I’d tried a lot of other sports, but the way my body responded to weight training made it instantly clear that this was where I had the greatest potential and I could go all out. I couldn’t articulate what drove me. But training seemed something I was born for, and I sensed that it would become my ticket out of Thal.
“Kurt Marnul can win Mr. Austria,” I thought, “and he’s already told me that I could too if I train hard, so that’s what I’m going to do.” This thought made the hours of lifting tons of steel and iron actually a joy.
Every painful set, every extra rep, was a step toward my goal of winning Mr. Austria and entering the Mr. Europe competition.
This story crystallized a new vision for me. I could become another Reg Park. All my dreams suddenly came together and made sense. I’d found the way to get to America: bodybuilding! And I’d found a way to get into movies. They would be the thing that everyone in the world would know me for. Movies would bring money—I was sure that Reg Park was a millionaire—and the best-looking girls, which was a very important aspect.
In weeks that followed, I refined this vision until it was very specific. I was going to go for the Mr. Universe title; I was going to break records in power lifting; I was going to Hollywood; I was going to be like Reg Park. The vision became so clear in my mind that I felt like it had to happen. There was no alternative; it was this or nothing.
My mother noticed right away that something was different. I was coming home with a big smile. I told her that I was training, and she could see I found joy in becoming stronger.
But as the months went by, she started to get concerned about my obsession. By spring, I’d hung up muscleman pictures all over the wall over my bed.
I’d bought soft felt-like matting, had it cut professionally, and glued the eight-by-tens on the mats and placed them on my wall. It looked really good, the way I had it all laid out. But it really worried my mom.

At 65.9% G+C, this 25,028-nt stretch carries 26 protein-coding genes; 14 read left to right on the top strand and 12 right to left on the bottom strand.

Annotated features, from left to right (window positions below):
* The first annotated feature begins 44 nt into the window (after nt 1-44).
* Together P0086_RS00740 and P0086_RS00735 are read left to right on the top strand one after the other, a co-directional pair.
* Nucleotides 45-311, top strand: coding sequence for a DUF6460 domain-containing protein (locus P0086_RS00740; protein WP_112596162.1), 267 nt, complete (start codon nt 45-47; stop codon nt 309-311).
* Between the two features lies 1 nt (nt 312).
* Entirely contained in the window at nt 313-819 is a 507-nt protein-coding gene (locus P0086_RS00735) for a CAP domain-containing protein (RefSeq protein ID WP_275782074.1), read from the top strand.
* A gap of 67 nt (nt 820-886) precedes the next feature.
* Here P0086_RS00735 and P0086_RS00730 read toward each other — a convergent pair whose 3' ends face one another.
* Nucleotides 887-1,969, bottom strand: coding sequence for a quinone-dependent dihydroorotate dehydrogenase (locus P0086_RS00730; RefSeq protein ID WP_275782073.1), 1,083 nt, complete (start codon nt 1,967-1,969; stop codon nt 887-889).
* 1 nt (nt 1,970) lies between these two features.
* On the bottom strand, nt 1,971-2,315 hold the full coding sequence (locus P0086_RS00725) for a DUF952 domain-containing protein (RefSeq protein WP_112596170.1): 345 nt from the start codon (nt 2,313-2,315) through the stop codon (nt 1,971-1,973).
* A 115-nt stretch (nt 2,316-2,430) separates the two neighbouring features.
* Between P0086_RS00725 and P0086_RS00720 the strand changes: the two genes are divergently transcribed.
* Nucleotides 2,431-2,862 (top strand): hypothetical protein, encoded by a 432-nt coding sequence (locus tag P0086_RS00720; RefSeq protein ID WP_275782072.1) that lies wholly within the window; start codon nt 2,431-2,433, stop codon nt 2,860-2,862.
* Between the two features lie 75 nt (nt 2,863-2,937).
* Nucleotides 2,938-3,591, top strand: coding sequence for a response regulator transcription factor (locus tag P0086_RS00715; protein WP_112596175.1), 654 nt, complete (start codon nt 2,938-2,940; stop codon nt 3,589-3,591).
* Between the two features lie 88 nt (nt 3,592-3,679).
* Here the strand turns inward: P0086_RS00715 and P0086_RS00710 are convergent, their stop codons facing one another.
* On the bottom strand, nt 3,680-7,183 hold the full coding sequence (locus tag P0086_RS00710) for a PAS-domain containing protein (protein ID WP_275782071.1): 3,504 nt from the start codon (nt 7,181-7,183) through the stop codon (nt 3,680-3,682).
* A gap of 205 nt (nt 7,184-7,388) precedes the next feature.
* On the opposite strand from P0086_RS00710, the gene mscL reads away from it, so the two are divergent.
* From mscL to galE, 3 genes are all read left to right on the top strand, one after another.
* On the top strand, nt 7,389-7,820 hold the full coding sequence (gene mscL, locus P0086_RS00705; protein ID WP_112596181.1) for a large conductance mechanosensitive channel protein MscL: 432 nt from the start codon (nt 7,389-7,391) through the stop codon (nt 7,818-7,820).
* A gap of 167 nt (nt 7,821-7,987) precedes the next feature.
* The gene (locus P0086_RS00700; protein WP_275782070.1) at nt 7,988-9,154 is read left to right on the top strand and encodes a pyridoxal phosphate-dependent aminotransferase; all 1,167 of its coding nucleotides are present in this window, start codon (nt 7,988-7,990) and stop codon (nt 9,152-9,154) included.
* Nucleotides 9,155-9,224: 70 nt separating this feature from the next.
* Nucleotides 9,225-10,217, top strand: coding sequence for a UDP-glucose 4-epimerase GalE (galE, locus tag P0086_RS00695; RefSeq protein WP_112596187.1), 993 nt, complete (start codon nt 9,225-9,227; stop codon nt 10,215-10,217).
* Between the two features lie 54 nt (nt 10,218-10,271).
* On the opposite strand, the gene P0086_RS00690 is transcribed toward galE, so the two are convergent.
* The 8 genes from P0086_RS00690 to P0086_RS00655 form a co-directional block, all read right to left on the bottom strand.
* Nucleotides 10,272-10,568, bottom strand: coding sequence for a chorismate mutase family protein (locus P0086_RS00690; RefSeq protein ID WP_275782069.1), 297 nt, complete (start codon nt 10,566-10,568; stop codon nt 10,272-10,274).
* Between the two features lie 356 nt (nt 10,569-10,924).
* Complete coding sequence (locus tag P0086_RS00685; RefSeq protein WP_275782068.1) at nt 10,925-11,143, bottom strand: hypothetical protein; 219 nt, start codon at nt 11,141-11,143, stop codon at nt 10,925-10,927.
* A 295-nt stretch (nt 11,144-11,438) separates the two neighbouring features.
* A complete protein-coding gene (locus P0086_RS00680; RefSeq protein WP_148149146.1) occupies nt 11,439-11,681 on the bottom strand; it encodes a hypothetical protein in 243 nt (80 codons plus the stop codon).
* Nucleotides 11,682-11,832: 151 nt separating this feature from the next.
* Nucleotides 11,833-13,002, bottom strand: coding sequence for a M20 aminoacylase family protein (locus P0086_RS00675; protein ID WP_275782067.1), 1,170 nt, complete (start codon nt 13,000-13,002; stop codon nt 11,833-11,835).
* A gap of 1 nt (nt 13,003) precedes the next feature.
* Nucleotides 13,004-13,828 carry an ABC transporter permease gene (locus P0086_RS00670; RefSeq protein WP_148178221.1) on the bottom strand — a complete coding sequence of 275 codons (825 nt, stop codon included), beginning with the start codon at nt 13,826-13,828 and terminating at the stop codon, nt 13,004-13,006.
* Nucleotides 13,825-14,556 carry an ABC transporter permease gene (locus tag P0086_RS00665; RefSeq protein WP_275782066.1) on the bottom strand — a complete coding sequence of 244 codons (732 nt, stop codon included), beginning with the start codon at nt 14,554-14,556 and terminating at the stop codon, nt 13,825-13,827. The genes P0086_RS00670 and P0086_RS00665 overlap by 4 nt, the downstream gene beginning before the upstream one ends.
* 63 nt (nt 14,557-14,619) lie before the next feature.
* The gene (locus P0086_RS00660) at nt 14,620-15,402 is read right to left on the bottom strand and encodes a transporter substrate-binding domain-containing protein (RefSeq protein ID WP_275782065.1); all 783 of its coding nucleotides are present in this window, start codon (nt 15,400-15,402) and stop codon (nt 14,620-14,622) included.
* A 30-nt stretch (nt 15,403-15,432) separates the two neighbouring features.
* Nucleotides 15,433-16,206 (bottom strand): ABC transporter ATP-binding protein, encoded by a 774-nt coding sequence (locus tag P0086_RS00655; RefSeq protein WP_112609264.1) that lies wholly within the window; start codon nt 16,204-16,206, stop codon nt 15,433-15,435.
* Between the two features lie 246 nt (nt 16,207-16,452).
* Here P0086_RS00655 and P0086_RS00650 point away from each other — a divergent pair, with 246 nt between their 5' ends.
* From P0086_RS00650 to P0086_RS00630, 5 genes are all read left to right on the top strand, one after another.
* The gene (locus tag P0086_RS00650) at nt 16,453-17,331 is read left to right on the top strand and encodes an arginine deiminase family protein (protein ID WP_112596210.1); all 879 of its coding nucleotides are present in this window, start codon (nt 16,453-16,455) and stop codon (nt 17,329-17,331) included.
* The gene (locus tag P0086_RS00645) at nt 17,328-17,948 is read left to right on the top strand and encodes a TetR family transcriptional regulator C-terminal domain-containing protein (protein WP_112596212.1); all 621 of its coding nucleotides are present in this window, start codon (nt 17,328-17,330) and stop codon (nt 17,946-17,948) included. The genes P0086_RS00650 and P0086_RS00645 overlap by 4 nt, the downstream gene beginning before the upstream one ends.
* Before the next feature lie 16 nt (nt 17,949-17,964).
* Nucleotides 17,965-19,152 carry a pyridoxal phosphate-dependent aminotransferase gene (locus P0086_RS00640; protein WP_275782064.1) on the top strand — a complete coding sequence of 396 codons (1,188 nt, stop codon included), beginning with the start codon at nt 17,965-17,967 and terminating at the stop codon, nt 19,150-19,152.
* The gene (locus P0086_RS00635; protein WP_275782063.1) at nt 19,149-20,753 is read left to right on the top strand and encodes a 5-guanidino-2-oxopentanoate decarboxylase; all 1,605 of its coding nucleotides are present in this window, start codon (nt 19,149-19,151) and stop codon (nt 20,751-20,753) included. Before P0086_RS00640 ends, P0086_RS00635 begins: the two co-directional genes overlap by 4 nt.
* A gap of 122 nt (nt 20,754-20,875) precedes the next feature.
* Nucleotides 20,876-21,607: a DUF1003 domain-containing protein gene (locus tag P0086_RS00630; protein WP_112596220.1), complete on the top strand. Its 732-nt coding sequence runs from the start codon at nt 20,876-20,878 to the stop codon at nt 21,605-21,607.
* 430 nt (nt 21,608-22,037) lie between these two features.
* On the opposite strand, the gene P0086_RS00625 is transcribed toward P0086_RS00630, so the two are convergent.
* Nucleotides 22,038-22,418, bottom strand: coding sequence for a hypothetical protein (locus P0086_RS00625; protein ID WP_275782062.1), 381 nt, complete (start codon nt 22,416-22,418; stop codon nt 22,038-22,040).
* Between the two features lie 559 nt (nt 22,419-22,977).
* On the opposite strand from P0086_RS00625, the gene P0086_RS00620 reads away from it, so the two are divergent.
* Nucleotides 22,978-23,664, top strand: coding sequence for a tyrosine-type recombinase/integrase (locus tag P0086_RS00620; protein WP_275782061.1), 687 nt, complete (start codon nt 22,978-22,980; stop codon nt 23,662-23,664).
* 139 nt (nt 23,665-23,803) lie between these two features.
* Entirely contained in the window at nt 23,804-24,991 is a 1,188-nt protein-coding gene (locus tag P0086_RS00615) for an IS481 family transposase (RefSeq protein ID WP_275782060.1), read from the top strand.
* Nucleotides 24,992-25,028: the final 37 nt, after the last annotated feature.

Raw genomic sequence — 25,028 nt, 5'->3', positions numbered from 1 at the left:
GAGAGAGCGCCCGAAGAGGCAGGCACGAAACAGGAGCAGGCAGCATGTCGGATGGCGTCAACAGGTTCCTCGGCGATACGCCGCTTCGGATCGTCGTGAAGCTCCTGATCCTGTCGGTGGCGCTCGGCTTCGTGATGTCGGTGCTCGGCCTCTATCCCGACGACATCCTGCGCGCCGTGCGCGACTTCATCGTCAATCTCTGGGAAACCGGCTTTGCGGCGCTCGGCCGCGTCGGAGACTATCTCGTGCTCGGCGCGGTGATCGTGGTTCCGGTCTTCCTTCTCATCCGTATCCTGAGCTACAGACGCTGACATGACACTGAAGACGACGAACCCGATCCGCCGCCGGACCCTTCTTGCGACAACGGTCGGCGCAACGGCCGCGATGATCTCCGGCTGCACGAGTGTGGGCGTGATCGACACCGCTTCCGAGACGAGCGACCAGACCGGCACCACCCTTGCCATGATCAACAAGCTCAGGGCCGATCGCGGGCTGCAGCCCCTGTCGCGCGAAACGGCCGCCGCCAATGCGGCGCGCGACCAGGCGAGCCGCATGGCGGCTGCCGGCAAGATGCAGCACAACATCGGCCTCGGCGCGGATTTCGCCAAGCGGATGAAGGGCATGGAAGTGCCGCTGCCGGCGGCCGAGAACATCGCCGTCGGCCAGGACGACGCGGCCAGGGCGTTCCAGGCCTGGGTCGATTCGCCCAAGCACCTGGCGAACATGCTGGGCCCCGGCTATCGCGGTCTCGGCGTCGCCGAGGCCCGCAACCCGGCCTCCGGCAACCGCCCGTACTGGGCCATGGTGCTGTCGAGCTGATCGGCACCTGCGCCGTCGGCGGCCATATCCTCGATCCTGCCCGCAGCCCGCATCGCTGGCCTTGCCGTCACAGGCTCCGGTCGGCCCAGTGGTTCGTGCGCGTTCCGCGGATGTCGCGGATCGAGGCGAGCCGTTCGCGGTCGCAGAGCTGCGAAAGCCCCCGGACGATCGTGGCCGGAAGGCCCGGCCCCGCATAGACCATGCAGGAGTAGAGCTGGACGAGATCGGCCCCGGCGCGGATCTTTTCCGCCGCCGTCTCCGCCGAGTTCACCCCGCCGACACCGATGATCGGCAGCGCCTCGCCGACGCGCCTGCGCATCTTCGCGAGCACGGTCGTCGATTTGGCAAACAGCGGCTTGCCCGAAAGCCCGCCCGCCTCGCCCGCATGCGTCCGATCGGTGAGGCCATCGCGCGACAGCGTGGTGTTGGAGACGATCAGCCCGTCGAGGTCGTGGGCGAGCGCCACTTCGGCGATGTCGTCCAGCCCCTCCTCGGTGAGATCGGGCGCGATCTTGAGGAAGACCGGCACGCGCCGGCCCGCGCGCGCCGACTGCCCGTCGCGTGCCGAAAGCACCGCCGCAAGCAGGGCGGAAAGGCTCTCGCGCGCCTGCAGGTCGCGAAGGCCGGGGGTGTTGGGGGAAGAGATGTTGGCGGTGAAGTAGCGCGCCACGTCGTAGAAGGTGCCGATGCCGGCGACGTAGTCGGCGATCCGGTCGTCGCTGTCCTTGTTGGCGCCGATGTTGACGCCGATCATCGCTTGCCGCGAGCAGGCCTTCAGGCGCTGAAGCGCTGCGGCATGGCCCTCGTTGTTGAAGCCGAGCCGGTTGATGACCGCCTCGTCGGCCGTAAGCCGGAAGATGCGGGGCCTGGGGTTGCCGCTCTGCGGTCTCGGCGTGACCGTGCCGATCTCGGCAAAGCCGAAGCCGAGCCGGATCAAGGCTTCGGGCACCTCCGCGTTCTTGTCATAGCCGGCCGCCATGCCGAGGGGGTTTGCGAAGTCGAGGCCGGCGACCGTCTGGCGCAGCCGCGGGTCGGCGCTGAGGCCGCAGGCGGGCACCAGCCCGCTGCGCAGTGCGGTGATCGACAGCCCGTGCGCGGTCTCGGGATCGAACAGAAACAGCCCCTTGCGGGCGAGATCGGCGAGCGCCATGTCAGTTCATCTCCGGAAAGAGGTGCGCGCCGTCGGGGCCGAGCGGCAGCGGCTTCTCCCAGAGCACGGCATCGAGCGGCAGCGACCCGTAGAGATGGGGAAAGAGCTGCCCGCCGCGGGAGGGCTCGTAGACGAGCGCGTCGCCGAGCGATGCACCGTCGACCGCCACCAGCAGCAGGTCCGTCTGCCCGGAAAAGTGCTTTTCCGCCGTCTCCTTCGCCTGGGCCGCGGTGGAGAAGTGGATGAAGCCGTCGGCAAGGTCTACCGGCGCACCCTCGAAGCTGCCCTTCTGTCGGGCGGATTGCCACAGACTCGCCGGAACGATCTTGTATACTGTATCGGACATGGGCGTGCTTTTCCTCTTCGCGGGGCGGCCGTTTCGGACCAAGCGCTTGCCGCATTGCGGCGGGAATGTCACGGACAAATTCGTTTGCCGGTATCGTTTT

“Doctor,” my mother was saying, “all the other boys, Arnold’s friends, when I go to their homes, they have girls hanging on their walls. Posters, magazines, colored pictures of girls. And look at him. Naked men.”
“there is nothing wrong. Boys always need inspiration. They will look to their father, and many times this is not enough because he’s the father, so they will look also to other men. This is actually good; nothing for you to worry about.”
That spring she discovered how much things had changed. I’d just met a girl who was two years older than me who was an outdoorsy type.
At Mayer-Stechbarth, I was known as the apprentice who wanted to go to America.
This was my first time performing in public, so I was excited and nervous when I walked out onstage. I put chalk on my hands to keep the weights from slipping, and right away did a two-arm press of 150 pounds, my normal weight. The crowd gave a big cheer. The applause had an effect like I’d never imagined.
This time, to my amazement, I lifted 185 pounds—35 pounds more than I ever had before. Some people perform better in front of an audience, some worse.
The audience gave me strength and motivation, and my ego kicked in more. I discovered that I performed much, much better in front of others.